‘Just not true’: Zuckerberg denies claims Facebook putting profit over safety

Facebook CEO Mark Zuckerberg on Tuesday (US time) responded to claims that showed the social media giant in a negative light by saying that the accusations that it puts profit over user safety are “just not true”.

A former Facebook employee and whistleblower Frances Haugen, 37, revealed her identity as she testified before US lawmakers saying that the social media giant fuels division, harms children and needs to be regulated. Zuckerberg’s statement comes a day after the company faced a more than six-hour-long blackout across platforms due to a “faulty configuration change”. Services on Facebook, Instagram and WhatsApp were affected in one of the longest outages the company ever faced.

“The argument that we deliberately push content that makes people angry for profit is deeply illogical,” Zuckerberg posted a note to Facebook employees on his account.

“I don’t know any tech company that sets out to build products that make people angry or depressed. The moral, business and product incentives all point in the opposite direction,” he added.

Haugen appeared on “60 Minutes” Sunday night where she described how Facebook routinely made “disastrous” choices that put their business interests ahead of children, public safety, privacy and even democracy.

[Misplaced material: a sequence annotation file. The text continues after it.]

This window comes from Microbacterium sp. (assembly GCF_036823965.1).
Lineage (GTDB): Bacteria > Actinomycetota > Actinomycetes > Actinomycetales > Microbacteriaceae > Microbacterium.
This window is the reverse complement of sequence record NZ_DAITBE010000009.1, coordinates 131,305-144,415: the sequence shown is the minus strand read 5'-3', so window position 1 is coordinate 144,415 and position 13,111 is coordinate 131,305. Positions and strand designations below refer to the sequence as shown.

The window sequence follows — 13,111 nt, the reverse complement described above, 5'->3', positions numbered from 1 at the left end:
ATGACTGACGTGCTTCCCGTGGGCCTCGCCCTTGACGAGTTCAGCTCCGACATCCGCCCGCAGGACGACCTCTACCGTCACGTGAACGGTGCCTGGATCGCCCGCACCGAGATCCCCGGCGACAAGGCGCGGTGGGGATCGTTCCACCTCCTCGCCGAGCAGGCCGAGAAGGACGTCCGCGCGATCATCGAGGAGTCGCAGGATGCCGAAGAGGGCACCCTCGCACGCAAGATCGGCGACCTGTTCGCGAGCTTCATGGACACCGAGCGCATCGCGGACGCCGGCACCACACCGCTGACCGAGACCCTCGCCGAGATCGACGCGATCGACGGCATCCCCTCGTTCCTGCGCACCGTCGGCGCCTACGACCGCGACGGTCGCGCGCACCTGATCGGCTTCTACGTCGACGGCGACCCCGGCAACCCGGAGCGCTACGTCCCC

“I used to work at Facebook. I joined Facebook because I think Facebook has the potential to bring out the best in us. But I’m here today because I believe Facebook’s products harm children, stoke division and weaken our democracy,” Frances Haugen said in her testimony at the hearing of the subcommittee on consumer protection, product safety, and data security.

“Facebook over and over again chose to optimise for its own interests like making more money,” she told “60 Minutes”, as quoted by Bloomberg.

“When it comes to young people’s health or well-being, every negative experience matters. We have worked for years on industry-leading efforts to help people in these moments and I’m proud of the work we’ve done,” Zuckerberg contested.

Last month, Wall Street Journal published internal Facebook research, provided by Haugen, that claimed Instagram made some mental health issues worse for teenagers on the platform. The company, which was developing a version of Instagram for children, has put that project on hold.

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